When Bradbury wrote The Martian Chronicles, our best pictures of Mars were mottled orangeish blurs. The dark features seemed to come and go over time, and that was about all one could say, except that we knew the atmosphere was very thin and cold, that Olympus Mons was probably a whacking great volcano, and that icecaps waxed and waned yearly.
It was still possible that the dark features would turn out to be plains of plant growth that responded to a wave of darkening every spring.
The Onion’s article on this is pretty funny:
Following Ray Bradbury’s Death, Thousands Of People Buy Kindle Version Of Book About Demise Of Paper Books
This is why I will miss visionaries such as Mr. bradbury.
L.A.’s future is up in the air
By the way, fans of Bradbury and of radio drama should probably keep an eye on BBC Radio Four Extra; they have ten or fifteen hours of adaptations of Bradbury in their archives (including a series of thirteen half-hour adaptations of his short stories they comissioned a year or two ago), and it is likely that they will commemorate his passing by rebroadcasting (and web streaming) a bunch of their Bradbury adaptations.
Fahrenheit 451 is why really large screen tvs creep me out–as though we’re all supposed to become Mildred Montag after having been warned.
A very thoughtful obituary and tribute to Ray Bradbury at the Guardian. Again, I love this about how Bradbury’s love of reading transformed itself into a writer’s love of storytelling. Speak, memory:
And because I am currently reading a book that indulges my love of Los Angeles and Southern California, I note that Ray Bradbury’s star on the Hollywood Walk of Fame is at 6644 Hollywood Blvd.
Met him briefly many years ago myself, and I also found him to be quite an asshole in person.
Not nearly as much as Harlan Ellison (whose assholeness is legendary), but then not too many people could possibly be that bad.
I’m with Ed Drone above in that I recognize why Bradbury’s considered an iconic writer of the genre (of which I am a half-century-and-still-going fan), but I just never “got into” him myself, not even when I was quite young.
I’ve even gone back and re-read some of his stuff (as I’ve done with a number of authors from the long ago time) but no dice – I liked Bradbury’s work even less than before. Obviously, others here have a completely different take. De gustibus non est disputandum pertains here, I suppose.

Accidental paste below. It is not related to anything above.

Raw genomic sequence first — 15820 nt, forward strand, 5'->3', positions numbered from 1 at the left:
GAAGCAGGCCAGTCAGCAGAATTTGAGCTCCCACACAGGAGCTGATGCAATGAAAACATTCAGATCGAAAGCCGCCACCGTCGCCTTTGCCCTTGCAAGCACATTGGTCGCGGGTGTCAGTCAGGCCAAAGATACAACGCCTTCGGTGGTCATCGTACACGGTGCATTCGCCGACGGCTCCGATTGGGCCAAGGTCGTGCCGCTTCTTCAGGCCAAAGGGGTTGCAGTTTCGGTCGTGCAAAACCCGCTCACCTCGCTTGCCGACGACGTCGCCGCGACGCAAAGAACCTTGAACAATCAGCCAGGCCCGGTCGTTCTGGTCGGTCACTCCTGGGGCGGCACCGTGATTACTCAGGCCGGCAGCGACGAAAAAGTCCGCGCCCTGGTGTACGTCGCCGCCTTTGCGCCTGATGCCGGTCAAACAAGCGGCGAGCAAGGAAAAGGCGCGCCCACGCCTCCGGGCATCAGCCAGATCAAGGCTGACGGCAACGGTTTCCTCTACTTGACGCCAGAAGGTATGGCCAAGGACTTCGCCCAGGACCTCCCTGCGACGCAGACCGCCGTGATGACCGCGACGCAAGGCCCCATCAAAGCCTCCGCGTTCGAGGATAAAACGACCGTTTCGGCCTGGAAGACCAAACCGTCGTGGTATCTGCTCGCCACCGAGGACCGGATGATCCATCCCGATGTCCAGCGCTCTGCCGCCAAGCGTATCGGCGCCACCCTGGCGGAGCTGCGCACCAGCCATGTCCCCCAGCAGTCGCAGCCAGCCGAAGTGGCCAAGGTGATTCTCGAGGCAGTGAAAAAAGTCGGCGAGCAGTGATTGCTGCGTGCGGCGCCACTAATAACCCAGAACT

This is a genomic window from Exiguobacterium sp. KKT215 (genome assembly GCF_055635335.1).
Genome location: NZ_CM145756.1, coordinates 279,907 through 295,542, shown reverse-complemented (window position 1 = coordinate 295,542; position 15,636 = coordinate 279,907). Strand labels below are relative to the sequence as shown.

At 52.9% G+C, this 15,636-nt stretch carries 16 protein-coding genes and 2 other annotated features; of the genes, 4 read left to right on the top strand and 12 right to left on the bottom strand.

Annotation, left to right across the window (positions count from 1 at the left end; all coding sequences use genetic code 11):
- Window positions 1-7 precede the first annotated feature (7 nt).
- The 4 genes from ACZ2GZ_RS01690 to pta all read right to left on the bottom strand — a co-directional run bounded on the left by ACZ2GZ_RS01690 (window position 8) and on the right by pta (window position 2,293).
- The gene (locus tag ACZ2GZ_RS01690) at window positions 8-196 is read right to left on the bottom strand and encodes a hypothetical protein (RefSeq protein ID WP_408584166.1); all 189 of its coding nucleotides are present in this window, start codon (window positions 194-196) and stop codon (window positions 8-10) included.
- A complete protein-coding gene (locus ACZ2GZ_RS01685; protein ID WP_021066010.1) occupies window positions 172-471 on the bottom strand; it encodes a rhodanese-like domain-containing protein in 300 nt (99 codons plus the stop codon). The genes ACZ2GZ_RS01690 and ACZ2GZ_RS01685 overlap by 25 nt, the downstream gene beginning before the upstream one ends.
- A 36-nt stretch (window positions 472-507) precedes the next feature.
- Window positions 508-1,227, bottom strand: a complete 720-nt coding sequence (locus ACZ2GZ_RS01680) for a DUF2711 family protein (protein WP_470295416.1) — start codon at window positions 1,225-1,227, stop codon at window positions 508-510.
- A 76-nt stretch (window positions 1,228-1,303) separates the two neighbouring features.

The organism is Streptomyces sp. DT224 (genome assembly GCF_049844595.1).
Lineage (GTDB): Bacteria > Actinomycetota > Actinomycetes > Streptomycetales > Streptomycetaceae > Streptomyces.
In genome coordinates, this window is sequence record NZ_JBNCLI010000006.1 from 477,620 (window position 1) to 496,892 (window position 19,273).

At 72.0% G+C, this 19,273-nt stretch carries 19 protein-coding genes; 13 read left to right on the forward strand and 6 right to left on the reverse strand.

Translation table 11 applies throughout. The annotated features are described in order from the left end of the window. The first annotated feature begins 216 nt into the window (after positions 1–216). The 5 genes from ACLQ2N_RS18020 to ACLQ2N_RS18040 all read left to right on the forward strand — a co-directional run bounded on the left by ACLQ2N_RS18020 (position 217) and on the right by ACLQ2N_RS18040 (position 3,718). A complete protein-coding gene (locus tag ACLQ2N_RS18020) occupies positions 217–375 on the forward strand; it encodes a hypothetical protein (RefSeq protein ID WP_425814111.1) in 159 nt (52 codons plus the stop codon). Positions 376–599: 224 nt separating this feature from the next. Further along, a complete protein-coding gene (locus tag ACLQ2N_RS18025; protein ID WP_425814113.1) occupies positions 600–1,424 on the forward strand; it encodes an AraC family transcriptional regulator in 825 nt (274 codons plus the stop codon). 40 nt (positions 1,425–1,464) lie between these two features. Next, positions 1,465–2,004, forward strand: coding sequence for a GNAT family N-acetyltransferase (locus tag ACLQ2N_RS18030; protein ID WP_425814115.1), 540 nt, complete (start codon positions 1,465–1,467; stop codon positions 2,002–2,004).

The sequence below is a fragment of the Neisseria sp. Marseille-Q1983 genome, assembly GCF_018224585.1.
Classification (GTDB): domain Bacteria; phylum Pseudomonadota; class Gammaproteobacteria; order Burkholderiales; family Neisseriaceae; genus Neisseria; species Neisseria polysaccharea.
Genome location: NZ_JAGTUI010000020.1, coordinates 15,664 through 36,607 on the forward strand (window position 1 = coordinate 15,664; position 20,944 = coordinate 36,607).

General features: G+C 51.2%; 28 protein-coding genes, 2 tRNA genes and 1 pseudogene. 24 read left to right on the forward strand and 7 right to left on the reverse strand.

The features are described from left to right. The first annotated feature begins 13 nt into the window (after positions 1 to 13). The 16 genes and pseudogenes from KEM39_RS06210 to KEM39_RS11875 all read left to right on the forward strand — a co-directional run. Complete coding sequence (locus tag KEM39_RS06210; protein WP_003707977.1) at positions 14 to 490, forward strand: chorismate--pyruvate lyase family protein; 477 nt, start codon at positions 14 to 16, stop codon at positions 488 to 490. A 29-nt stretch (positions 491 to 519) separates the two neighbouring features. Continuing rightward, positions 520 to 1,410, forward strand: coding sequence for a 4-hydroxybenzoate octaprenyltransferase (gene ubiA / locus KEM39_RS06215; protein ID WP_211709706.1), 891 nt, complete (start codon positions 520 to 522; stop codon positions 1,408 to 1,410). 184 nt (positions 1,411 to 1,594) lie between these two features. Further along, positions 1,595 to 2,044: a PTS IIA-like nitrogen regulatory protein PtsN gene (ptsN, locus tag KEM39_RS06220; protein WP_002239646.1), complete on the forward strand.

And the fact that I found Bradbury personally disagreeable plays no part – I’ve always liked (most of) Ellison’s stuff.
Same for Bradbury’s hard-right wingnuttiness, which was in evidence long before near-blindness, deafness, or advanced age. Didn’t seem to square with his writings, I have to say.
Fahrenheit 451 — both the movie and the book — made a huge impression on me as a junior high student. Rest in peace, Mr. Bradbury, and thank you for sharing your amazing visions with us.
What ‘hard-right wingnuttiness’ are you referring to? I mean, the guy was cranky and old-fashioned, sure, but I never saw him as a wingnut.
I was at a panel discussion for JPL’s Planetfest ‘81 (done for ABC’s Nightline) with Carl Sagan, Ray Bradbury, Bruce Murray, Gene Rodenbury, and Ted Koppel moderating (Koppel told a wicked funny joke about a “golden urinal” – punchline: “Hey Clarence! I think we found the guy that p!ssed in your saxaphone.”).
Bradbury told a story about how anti-nuclear activists outside the fence of a nuclear plant were hypocrites or Luddites or something as we would eventually solve all the problems associated with nuclear power and that anyway it was wrong to stall progress. My brother let out a loud and solitary “Boo!” in back of the Pasadena Civic Auditorium. Bradbury said some sort of comeback resulting in wild applause (including my own).
Bradbury then quipped, “I can tell by your reaction that you get it…and that the rest of you @ssholes don’t know what I’m talking about.”
I from then on referred to it as “the night Ray Bradbury called my brother an @sshole.” It’s almost three decades later and I know a little more about the lies told in defense of the nuclear power industry (remember the phrase “Power too cheap to meter”?).
I think I owe my brother an apology.
This doesn’t change how much I love(d) Ray, just that his optimism regarding technology could also be misplaced.
That’s the best part :-)
Good luck with that. In our house, that came to a somewhat undignified end a few years back when The Boy confessed to sneaking the books into his room and reading ahead because we weren’t reading them fast enough.
@Spaghetti Lee: Among other instances, he was sorely pissed at Moore for using ‘Fahrenheit 9/11.’
He did write childhood, particularly male childhood, very well. The only one who comes close, nowadays, to that ability is Steven King.
Studly Pantload, the emotionally unavailable unicorn
His works were my Northern Star when I was younger.
Dark They Were, and Golden-Eyed.
I read it 35 years ago, and have been steadily going native ever since.
Studly Pantload, the emotionally unavailable unicorn